Ardmore native LaDoris Hazzard Cordell, a retired Santa Clara County Superior Court judge, recalls some of her toughest cases in her recently released memoir, Her Honor, writes Jessica Zack for the San Francisco Chronicle.
During her time on the bench, Cordell, who became the first African American female jurist in Northern California when she was appointed by Gov. Jerry Brown in 1982, heard thousands of cases until she retired in 2001.
She presided over criminal, mental health, family, juvenile, probate, traffic, and adoption cases.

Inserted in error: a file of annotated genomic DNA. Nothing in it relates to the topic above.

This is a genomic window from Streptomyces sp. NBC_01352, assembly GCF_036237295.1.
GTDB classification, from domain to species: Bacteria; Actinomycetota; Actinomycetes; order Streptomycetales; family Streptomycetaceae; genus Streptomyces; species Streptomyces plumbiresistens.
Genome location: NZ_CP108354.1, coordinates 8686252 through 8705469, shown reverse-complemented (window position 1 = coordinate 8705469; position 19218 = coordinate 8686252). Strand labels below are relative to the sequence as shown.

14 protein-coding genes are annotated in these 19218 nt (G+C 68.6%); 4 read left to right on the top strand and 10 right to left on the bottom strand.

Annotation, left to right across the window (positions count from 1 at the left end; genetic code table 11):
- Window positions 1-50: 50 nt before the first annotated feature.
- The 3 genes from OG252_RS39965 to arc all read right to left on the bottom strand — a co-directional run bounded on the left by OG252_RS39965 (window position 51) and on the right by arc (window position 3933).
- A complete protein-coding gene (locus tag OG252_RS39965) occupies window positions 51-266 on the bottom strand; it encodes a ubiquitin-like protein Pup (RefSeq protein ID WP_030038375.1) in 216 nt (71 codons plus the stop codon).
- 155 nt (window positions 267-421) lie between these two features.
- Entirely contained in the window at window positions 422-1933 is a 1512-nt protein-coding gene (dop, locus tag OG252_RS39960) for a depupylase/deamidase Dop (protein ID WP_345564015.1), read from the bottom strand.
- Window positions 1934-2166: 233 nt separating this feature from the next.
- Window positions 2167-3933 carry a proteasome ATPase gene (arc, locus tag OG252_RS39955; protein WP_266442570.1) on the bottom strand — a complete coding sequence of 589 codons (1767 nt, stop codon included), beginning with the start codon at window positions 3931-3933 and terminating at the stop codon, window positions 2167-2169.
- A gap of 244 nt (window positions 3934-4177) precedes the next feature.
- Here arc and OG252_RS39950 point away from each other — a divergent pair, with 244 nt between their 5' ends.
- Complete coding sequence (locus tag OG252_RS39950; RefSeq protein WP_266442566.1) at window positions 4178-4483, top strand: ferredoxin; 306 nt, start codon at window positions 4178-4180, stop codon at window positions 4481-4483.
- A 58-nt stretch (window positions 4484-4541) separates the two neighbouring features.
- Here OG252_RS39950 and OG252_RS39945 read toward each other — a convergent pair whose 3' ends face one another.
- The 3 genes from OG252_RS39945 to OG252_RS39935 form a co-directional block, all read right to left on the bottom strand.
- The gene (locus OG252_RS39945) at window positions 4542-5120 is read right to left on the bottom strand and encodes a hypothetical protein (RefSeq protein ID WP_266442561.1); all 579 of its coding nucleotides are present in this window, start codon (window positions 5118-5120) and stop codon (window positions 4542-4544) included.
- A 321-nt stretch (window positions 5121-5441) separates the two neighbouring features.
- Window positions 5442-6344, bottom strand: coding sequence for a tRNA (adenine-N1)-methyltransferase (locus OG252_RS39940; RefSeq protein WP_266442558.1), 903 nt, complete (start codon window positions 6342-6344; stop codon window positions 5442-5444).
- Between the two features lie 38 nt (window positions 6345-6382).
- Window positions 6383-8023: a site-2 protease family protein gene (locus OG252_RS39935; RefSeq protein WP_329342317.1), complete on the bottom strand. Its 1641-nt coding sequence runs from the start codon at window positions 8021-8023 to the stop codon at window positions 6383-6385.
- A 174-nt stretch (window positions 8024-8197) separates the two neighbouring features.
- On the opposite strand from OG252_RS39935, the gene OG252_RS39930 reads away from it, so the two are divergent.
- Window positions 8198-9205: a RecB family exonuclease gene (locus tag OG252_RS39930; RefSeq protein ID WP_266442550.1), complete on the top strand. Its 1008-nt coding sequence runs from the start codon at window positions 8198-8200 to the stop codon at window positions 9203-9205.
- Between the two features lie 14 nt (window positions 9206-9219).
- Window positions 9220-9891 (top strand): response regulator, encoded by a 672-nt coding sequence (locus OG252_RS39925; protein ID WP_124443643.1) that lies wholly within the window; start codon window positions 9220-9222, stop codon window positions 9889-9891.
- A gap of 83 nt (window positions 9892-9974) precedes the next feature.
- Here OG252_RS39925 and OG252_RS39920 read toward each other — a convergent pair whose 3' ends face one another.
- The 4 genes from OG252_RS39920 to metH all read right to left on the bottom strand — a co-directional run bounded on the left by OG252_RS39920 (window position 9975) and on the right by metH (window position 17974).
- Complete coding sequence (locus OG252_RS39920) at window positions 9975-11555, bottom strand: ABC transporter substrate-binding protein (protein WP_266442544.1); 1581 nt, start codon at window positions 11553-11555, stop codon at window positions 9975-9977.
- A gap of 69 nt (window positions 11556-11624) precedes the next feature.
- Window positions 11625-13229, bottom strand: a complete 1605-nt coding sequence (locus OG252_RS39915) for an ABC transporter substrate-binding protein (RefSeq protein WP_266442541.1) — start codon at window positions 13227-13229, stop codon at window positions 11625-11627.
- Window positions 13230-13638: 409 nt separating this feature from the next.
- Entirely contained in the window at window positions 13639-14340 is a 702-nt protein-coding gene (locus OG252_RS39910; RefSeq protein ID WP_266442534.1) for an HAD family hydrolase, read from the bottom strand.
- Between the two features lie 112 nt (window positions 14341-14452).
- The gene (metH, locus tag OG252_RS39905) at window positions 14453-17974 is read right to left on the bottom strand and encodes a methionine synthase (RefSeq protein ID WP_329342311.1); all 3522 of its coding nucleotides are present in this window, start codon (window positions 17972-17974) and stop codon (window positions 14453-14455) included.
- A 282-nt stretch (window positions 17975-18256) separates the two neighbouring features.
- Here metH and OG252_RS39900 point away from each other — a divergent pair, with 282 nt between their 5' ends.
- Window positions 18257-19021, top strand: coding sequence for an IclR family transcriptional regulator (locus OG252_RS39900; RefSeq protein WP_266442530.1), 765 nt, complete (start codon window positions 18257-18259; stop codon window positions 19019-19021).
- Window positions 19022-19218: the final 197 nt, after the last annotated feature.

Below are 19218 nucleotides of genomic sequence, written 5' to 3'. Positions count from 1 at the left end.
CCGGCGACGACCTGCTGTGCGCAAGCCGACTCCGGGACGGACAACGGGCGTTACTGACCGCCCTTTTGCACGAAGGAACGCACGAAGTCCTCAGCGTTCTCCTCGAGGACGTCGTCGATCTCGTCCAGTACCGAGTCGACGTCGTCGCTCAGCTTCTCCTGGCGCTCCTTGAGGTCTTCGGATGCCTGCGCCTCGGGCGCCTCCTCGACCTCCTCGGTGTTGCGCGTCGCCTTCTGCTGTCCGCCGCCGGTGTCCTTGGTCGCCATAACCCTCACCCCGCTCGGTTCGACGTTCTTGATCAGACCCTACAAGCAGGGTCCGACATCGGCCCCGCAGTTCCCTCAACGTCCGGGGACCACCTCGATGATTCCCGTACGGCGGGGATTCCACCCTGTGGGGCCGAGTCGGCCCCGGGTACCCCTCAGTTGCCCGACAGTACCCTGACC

In her book, she unflinchingly assesses systemic inequities in the nation’s criminal justice and takes readers inside a jurist’s mind with candor and humor.
She was inspired to write it after a trip home where her mother showed her she had saved every letter she had written from her last seven years on the bench.
“They’re very personal and detailed, about hundreds of cases,” she said. “I wrote about what it felt like when I had to sentence somebody, and being so upset about the ‘three strikes’ law. It was cathartic to write them because it was everything I couldn’t say in public.”
Read more about LaDoris Hazzard Cordell and Her Honor in the San Francisco Chronicle.